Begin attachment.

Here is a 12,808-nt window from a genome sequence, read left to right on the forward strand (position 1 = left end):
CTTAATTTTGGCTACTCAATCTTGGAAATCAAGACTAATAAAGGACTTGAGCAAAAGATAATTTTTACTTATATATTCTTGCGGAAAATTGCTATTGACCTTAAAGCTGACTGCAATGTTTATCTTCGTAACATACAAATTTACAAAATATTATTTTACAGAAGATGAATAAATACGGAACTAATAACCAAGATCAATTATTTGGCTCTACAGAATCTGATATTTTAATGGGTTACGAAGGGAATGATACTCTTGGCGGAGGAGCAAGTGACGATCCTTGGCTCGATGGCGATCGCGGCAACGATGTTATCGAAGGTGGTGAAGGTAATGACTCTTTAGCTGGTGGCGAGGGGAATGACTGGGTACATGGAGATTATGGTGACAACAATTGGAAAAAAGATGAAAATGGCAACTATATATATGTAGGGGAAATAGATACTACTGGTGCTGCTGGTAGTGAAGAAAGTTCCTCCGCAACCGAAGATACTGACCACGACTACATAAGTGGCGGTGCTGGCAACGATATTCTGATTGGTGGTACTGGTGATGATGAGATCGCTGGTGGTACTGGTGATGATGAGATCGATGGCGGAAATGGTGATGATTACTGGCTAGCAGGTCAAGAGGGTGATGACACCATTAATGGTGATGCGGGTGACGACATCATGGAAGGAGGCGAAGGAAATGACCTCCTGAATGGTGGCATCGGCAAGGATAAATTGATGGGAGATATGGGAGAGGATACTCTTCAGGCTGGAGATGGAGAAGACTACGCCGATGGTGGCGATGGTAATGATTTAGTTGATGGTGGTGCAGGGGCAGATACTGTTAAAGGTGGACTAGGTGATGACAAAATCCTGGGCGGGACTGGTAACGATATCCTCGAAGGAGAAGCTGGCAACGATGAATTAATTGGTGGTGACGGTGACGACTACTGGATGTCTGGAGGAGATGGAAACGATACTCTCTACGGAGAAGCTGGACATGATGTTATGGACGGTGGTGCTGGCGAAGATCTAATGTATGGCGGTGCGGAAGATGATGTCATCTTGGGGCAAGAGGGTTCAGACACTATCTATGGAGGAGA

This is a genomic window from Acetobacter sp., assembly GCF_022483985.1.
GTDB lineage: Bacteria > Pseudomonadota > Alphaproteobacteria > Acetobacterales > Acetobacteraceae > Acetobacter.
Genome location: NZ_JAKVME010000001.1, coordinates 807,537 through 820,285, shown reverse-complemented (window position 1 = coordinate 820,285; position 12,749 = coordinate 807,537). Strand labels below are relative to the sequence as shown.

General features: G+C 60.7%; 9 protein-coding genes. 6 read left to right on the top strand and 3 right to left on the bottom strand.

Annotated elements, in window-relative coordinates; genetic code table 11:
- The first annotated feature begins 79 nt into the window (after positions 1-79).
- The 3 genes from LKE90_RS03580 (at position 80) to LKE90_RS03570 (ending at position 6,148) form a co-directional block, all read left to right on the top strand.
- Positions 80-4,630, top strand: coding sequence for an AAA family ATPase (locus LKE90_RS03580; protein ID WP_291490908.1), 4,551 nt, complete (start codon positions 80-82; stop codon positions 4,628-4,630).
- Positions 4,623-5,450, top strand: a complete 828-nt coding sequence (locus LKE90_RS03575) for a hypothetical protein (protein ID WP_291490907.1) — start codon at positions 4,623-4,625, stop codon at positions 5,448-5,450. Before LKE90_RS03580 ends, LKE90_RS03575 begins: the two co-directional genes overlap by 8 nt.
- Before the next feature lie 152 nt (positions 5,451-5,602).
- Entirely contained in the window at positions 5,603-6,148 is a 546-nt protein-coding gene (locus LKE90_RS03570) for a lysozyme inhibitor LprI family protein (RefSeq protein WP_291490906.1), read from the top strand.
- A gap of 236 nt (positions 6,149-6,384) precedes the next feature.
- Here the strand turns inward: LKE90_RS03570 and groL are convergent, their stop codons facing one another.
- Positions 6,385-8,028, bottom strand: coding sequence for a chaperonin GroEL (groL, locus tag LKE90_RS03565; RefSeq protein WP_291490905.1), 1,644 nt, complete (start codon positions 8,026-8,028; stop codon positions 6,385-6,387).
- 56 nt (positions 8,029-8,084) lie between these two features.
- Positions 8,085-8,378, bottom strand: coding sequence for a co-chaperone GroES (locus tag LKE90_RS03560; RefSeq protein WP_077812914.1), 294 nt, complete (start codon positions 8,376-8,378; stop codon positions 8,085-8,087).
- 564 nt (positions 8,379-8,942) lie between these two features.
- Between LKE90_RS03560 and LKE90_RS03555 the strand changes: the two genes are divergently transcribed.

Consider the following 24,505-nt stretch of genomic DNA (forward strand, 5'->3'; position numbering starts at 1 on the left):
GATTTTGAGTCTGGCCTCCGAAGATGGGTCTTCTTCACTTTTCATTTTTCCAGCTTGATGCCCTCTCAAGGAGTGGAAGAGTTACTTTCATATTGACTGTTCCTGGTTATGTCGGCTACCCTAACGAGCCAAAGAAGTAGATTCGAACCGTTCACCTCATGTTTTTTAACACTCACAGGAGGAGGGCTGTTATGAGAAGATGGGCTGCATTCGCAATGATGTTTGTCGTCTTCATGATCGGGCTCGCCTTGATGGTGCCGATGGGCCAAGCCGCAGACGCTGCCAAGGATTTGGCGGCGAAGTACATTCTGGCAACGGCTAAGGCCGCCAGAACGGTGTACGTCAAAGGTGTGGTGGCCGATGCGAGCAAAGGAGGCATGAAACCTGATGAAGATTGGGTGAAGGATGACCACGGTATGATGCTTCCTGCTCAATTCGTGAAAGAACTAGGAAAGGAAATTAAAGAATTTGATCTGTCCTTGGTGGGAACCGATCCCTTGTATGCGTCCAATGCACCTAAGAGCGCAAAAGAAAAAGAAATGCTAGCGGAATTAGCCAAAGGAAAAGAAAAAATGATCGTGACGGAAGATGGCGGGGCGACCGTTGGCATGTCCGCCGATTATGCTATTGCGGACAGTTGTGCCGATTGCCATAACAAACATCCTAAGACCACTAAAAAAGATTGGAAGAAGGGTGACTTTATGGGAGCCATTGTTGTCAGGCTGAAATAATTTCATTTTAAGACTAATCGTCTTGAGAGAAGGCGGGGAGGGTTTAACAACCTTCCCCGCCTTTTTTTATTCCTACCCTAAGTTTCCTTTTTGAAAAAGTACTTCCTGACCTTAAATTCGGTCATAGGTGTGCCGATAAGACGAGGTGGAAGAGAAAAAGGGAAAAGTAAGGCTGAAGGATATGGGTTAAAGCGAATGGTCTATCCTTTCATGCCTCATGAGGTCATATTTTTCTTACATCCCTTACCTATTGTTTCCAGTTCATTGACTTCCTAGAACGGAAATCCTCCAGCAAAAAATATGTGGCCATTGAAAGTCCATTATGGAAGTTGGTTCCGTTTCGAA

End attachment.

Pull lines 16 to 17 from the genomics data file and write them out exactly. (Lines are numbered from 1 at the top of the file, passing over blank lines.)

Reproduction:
- Positions 6,385-8,028, bottom strand: coding sequence for a chaperonin GroEL (groL, locus tag LKE90_RS03565; RefSeq protein WP_291490905.1), 1,644 nt, complete (start codon positions 8,026-8,028; stop codon positions 6,385-6,387).
- 56 nt (positions 8,029-8,084) lie between these two features.